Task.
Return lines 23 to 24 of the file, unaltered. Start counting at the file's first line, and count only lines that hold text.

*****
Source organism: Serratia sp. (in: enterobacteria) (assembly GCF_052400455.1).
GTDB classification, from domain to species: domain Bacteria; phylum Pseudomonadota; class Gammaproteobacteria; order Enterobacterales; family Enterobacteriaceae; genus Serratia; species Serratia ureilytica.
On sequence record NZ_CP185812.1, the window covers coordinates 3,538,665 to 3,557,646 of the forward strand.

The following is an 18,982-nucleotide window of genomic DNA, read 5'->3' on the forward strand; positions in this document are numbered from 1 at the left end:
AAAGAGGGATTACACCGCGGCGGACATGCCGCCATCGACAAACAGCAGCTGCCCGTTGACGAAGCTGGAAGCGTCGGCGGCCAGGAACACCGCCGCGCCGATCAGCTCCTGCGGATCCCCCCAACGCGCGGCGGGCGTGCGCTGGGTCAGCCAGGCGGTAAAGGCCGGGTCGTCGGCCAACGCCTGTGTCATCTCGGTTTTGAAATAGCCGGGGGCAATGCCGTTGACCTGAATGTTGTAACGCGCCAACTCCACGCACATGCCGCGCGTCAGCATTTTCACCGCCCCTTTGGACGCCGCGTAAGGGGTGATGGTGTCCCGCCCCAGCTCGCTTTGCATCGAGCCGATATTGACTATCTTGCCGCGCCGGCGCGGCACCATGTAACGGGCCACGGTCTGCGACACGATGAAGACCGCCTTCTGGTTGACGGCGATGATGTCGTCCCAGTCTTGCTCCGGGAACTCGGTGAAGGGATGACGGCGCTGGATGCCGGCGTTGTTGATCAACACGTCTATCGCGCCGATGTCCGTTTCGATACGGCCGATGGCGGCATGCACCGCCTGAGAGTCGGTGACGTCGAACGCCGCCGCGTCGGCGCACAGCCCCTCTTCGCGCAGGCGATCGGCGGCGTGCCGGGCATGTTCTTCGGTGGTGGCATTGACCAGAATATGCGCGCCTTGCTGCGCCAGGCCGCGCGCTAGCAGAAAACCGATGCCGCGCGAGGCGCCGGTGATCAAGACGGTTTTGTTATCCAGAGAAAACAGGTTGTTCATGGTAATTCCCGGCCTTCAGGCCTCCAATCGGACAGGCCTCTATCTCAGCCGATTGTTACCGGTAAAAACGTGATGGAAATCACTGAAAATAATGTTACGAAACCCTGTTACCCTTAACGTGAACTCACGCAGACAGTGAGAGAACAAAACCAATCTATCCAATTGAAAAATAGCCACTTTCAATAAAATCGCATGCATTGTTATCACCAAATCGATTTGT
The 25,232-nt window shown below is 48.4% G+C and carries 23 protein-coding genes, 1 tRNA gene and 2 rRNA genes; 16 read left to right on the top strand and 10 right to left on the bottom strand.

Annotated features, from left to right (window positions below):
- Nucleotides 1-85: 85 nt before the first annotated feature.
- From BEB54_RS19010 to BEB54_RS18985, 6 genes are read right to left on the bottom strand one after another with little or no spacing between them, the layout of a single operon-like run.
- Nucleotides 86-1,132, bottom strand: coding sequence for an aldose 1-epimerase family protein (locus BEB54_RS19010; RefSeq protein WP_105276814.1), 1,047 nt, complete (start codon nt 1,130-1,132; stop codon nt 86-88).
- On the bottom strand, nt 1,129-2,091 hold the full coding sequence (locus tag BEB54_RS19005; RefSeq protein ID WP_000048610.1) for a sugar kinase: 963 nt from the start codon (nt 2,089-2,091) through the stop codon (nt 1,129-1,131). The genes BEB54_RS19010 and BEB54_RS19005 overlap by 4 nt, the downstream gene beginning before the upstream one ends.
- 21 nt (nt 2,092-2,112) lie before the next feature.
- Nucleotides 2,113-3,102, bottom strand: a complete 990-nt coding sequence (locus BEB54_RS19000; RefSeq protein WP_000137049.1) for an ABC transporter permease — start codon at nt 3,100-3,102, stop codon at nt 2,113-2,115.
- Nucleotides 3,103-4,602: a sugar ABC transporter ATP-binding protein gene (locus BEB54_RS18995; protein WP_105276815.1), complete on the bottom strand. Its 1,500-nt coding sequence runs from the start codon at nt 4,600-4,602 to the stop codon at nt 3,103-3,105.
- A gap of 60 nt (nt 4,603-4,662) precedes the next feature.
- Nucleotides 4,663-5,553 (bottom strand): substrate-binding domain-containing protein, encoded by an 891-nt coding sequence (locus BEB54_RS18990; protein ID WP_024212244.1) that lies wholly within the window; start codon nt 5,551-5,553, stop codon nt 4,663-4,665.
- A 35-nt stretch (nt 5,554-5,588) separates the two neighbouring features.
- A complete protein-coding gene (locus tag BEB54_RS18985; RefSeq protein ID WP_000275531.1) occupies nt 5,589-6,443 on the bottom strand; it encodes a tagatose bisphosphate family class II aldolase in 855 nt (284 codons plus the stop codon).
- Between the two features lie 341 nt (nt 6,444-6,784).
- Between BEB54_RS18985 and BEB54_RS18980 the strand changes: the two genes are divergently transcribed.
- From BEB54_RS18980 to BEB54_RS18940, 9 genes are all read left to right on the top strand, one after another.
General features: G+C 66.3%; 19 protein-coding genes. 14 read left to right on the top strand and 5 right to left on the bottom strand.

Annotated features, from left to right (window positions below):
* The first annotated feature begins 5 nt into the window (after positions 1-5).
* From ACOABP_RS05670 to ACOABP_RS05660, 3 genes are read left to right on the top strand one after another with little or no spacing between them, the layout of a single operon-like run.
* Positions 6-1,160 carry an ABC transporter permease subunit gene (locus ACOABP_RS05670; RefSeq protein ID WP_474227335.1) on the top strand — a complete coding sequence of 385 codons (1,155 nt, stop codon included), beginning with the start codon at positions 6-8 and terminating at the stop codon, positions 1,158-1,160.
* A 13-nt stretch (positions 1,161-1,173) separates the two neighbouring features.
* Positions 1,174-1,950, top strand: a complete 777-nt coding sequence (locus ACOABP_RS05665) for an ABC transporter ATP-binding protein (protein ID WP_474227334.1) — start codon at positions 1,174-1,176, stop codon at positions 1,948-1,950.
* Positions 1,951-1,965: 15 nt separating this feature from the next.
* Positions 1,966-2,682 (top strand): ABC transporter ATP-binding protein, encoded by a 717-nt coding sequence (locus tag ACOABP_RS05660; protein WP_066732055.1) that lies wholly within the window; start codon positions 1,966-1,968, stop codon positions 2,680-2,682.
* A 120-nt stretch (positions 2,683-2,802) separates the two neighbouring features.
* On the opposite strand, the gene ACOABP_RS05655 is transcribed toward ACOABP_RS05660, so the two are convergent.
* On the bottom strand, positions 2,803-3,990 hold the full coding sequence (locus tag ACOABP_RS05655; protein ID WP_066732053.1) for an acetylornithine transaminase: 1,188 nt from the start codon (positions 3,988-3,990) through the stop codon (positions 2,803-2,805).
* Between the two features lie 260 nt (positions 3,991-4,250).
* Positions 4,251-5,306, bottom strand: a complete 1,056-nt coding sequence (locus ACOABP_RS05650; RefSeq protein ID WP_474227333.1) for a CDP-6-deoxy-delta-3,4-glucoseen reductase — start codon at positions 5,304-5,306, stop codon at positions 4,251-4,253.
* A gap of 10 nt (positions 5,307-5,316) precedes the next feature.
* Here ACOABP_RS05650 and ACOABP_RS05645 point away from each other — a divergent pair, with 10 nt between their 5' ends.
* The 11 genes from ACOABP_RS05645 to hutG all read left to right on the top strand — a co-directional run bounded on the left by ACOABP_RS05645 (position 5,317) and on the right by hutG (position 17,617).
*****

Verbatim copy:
Annotated features, from left to right (window positions below):
* The first annotated feature begins 5 nt into the window (after positions 1-5).